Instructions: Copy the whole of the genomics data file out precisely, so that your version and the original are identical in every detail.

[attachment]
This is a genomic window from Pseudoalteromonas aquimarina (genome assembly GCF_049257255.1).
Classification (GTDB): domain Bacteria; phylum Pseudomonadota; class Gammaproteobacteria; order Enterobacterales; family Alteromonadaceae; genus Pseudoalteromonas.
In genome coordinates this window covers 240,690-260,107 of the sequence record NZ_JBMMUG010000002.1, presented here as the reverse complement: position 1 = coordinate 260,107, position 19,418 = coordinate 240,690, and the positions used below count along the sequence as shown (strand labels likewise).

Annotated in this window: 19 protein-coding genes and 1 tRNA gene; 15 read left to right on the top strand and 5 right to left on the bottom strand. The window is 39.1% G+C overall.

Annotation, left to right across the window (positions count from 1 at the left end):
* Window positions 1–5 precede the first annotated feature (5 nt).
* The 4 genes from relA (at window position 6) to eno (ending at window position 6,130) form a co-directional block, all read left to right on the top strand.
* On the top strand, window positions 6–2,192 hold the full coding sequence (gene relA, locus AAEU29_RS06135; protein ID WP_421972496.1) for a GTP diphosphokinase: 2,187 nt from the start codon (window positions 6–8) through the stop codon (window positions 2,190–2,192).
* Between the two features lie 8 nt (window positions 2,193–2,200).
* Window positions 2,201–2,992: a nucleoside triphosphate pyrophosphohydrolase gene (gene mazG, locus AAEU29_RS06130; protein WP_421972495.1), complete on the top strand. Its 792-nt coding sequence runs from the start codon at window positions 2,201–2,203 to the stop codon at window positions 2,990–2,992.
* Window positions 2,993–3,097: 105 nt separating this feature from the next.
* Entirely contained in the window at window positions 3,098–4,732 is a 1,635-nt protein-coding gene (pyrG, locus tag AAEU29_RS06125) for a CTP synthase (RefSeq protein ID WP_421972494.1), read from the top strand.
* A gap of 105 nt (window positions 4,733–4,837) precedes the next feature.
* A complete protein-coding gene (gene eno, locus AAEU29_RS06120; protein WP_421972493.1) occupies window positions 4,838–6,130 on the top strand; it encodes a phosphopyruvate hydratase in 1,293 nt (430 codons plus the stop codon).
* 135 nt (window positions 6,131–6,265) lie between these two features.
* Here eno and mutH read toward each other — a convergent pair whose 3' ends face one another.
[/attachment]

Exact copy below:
This is a genomic window from Pseudoalteromonas aquimarina (genome assembly GCF_049257255.1).
Classification (GTDB): domain Bacteria; phylum Pseudomonadota; class Gammaproteobacteria; order Enterobacterales; family Alteromonadaceae; genus Pseudoalteromonas.
In genome coordinates this window covers 240,690-260,107 of the sequence record NZ_JBMMUG010000002.1, presented here as the reverse complement: position 1 = coordinate 260,107, position 19,418 = coordinate 240,690, and the positions used below count along the sequence as shown (strand labels likewise).

Annotated in this window: 19 protein-coding genes and 1 tRNA gene; 15 read left to right on the top strand and 5 right to left on the bottom strand. The window is 39.1% G+C overall.

Annotation, left to right across the window (positions count from 1 at the left end):
* Window positions 1–5 precede the first annotated feature (5 nt).
* The 4 genes from relA (at window position 6) to eno (ending at window position 6,130) form a co-directional block, all read left to right on the top strand.
* On the top strand, window positions 6–2,192 hold the full coding sequence (gene relA, locus AAEU29_RS06135; protein ID WP_421972496.1) for a GTP diphosphokinase: 2,187 nt from the start codon (window positions 6–8) through the stop codon (window positions 2,190–2,192).
* Between the two features lie 8 nt (window positions 2,193–2,200).
* Window positions 2,201–2,992: a nucleoside triphosphate pyrophosphohydrolase gene (gene mazG, locus AAEU29_RS06130; protein WP_421972495.1), complete on the top strand. Its 792-nt coding sequence runs from the start codon at window positions 2,201–2,203 to the stop codon at window positions 2,990–2,992.
* Window positions 2,993–3,097: 105 nt separating this feature from the next.
* Entirely contained in the window at window positions 3,098–4,732 is a 1,635-nt protein-coding gene (pyrG, locus tag AAEU29_RS06125) for a CTP synthase (RefSeq protein ID WP_421972494.1), read from the top strand.
* A gap of 105 nt (window positions 4,733–4,837) precedes the next feature.
* A complete protein-coding gene (gene eno, locus AAEU29_RS06120; protein WP_421972493.1) occupies window positions 4,838–6,130 on the top strand; it encodes a phosphopyruvate hydratase in 1,293 nt (430 codons plus the stop codon).
* 135 nt (window positions 6,131–6,265) lie between these two features.
* Here eno and mutH read toward each other — a convergent pair whose 3' ends face one another.